This is an old article reviewing the New Vic production I saw last year. If you are looking for the Durham Dramatic Society production that I’m directing this year, you’ll find it here.
Shelagh Stephenson’s The Memory of Water is on the school English syllabus for a good reason.
By accident or by design, I seem to keep ending up watching plays with a dysfunctional family theme last year there was the excruciating Cooking with Elivs, and before that was the equally excruciating Chalet Lines. But pre-dating both these plays is the extremely popular The Memory of Water by Shelagh Stephenson. Now, don’t worry: in spite of what the title might suggest, it’s not about an old lady who is miraculously cured of cancer by repeatedly diluting a substance in water until there’s no trace of the original substance left (although this daft theory and other old cobblers forms a sub-plot to the play). Instead, this is a reference two three sisters who used to play in the sea together on the Yorkshire coast.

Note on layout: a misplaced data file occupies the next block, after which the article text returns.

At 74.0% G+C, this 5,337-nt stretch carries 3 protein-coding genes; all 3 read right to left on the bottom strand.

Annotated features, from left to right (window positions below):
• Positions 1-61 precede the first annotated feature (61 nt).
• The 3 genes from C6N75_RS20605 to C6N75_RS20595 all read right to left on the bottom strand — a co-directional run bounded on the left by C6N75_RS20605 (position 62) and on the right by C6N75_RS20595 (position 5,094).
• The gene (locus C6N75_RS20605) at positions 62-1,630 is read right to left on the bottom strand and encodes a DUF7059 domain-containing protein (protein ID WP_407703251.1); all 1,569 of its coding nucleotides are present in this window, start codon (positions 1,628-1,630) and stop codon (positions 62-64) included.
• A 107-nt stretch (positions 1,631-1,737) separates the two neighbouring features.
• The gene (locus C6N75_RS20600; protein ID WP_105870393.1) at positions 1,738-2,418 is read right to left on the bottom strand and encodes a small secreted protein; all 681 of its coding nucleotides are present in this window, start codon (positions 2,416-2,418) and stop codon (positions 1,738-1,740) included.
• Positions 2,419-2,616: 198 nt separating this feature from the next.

Now grown up, the three sisters are back together following the death of their mother, and it would seem their mother once took part in a genetic screening programme to ensure her daughters had three specially-selected personalities to render themselves fundamentally incompatible to each other – and their mother. For a start, all three sisters have conflicting memories of the past, and who was whose favourite. There’s oldest sister Teresa who runs a bollocks “health supplement” store, and Mary, who is a highly successful proper doctor – already not a good sign. Neither does it help that it was Teresa who did all the work looking after her dying mother which Mary was busy doctoring and having an affair with a married man. Add in youngest sister Catherine, drama queen, attention seeker, and on her 78th boyfriend. Sisters do of course comfort one another in the aftermath of break up normally, but when you’ve already lost count of the number of times she’s said that this one is definitely definitely definitely the love of her life and can’t possibly go wrong this time, it gets a bit tedious.